Gov. Nathan Deal doesn’t typically comment on pending legislation. But every once in a while, he chimes in on a controversial proposal to send a message to lawmakers and their supporters. And that’s what he did Monday morning on the “religious liberty” proposal winding its way through the Legislature.
The signal was sent on legislation that passed the Georgia Senate on Friday to allow opponents of same-sex marriage to cite religious beliefs in denying services to gay couples. Already, a small telecom startup based in Decatur has announced plans to leave Georgia, and opponents warn others will follow.
Deal declined to talk specifics on the legislation, but made clear the measure is still evolving – and that he and his top aides are working with House Speaker David Ralston and other legislative leaders.
“We’re working with the leadership of the General Assembly now as that bill is continuing to move through the process,” he said. “So we’ll see.”
He added: “I don’t comment until things are finalized, and, by far, it’s not finalized yet.”
Ralston spokesman Kaleb McMichen said there are “ongoing” discussions on changes to the legislation, which still must pass the House before it lands on Deal’s desk.
“It’s certainly not over yet,” said McMichen.
Ralston later said that lawmakers have long heard concerns from film industry executives and others that the legislation could cost Georgia jobs.
“It’s a very emotional issue,” Ralston said. “It’s an issue that is going to have consequences.”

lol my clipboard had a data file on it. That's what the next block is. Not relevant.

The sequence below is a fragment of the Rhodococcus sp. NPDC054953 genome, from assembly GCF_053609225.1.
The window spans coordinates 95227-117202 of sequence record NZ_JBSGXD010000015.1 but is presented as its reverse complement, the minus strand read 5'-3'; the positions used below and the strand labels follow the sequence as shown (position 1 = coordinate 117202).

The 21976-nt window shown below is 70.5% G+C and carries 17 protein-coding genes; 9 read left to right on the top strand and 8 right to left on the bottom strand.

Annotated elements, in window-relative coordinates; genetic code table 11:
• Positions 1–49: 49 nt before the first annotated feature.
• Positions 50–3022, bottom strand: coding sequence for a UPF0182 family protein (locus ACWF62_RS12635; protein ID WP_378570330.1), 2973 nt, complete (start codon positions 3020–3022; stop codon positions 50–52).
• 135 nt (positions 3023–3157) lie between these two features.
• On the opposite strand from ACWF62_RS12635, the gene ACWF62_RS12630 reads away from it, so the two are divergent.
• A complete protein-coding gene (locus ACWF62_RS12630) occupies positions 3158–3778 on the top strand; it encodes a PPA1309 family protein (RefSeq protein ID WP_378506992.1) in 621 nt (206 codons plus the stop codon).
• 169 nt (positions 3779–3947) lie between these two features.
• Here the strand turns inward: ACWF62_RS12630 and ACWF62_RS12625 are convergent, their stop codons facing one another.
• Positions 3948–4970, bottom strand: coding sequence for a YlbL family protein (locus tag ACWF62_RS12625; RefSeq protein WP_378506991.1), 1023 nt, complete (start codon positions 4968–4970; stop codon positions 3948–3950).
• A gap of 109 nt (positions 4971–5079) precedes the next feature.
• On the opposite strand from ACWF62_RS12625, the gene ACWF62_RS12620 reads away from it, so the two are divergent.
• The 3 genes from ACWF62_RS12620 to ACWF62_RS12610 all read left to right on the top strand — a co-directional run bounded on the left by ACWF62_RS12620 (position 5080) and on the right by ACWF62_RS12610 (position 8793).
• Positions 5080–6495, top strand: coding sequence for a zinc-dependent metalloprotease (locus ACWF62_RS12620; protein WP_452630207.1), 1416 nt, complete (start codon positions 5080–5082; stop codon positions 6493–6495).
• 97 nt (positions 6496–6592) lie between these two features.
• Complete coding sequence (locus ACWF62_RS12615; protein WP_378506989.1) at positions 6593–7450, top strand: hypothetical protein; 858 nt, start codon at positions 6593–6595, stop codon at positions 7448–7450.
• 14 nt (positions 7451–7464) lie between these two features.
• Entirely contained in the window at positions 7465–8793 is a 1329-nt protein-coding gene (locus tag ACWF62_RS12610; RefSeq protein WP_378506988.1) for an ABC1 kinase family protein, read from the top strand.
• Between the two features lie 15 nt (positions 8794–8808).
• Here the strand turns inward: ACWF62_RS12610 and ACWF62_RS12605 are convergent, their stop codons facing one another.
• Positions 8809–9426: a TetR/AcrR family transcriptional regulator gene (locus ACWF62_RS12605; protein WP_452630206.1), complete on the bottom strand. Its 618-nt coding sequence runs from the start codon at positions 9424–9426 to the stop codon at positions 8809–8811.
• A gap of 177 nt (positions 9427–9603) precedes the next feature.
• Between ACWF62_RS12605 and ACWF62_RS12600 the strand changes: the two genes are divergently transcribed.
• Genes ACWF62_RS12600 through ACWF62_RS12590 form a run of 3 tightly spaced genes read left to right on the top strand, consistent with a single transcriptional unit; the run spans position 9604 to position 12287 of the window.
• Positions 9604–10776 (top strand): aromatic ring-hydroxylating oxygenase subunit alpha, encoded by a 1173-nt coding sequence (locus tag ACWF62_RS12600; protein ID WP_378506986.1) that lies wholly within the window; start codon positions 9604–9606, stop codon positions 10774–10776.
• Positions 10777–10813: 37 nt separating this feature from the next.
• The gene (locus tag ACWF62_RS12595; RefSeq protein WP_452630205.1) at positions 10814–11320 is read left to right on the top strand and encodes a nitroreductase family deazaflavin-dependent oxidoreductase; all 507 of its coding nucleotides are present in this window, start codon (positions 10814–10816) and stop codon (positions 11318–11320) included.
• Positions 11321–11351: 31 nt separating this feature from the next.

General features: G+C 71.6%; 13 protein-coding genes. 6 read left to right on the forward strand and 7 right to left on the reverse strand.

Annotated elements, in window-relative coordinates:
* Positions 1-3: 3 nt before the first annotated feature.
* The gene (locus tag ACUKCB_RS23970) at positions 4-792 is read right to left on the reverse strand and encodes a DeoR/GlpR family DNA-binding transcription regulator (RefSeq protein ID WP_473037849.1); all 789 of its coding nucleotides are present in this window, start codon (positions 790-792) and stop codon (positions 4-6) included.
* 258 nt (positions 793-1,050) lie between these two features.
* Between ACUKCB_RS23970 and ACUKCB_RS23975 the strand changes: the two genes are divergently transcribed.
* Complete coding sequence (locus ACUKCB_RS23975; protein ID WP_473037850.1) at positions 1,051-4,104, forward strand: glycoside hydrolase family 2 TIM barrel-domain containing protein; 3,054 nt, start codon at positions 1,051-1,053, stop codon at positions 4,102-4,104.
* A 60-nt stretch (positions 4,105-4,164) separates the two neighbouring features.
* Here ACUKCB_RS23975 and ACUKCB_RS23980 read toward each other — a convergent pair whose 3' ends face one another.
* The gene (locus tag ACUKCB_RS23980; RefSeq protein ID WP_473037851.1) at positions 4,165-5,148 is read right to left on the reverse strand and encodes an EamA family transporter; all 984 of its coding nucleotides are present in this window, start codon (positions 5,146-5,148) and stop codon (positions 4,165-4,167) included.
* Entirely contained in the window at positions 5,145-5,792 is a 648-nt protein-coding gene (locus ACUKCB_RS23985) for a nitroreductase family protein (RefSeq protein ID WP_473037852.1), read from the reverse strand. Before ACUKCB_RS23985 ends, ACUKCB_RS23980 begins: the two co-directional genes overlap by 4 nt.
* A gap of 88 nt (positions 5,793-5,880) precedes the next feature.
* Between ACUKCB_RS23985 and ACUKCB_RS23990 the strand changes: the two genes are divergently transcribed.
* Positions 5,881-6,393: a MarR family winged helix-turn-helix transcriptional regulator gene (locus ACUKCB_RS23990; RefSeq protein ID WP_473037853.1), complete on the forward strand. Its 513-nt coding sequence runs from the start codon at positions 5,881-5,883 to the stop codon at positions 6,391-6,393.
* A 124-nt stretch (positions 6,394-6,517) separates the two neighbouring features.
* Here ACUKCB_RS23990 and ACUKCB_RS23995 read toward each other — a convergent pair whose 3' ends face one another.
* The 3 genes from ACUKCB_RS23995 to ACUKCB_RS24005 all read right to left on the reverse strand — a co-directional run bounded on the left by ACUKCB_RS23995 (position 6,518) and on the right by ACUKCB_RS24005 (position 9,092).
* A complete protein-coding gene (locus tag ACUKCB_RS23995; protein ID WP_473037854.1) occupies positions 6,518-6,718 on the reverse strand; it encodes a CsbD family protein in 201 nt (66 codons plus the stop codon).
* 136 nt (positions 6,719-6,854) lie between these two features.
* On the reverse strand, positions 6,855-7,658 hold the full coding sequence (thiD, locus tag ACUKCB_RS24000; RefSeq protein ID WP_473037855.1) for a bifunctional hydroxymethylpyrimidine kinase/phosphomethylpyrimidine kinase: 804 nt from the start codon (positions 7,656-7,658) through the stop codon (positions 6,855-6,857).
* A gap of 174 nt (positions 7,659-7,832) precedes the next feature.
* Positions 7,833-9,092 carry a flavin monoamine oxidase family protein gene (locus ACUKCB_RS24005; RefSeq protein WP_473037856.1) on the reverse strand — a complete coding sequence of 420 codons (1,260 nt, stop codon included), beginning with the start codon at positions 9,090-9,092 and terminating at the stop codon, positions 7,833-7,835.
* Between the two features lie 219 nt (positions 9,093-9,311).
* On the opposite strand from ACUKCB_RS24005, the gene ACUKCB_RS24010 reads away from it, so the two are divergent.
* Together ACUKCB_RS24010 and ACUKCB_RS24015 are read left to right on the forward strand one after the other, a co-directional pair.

HB 757 would allow faith-based organizations and individuals to opt out of serving couples – gay or straight – if they cite a sincerely held religious belief or moral conviction regarding marriage. One proposal making the rounds would more strictly tailor the definition of a faith-based organization to exclude private organizations and businesses.
Earlier today, our AJC colleague Kristina Torres reported that critics are raising a new red flag about the legislation:
And that includes a warning over the weekend from those in the entertainment industry that the state’s careful cultivation of the film industry may be about to implode because of it.
“This very assembly working on this bill has invested billions of taxpayer dollars growing an industry that would leave this state,” said Brian Tolleson, who owns an Atlanta-based digital entertainment company called Bark Bark and works with studios and media companies from New York City to Los Angeles.
The Metro Atlanta Chamber also circulated a letter to lawmakers warning that the measure, as it currently stands, could threaten “Georgia’s strong brand as the premier home for talented workers, growing businesses, entrepreneurial innovation, and a thriving travel and tourism industry.”
Supporters, who have cheered the measure as a compromise that recognizes their faith-based objections to gay marriage, have said those concerns are misplaced.
“It in no way interferes with our world-class tourism or business communities whatsoever,” Lt. Gov. Casey Cagle told Torres. “We are simply ensuring that no Georgian suffers at the hand of our government for their view on marriage.”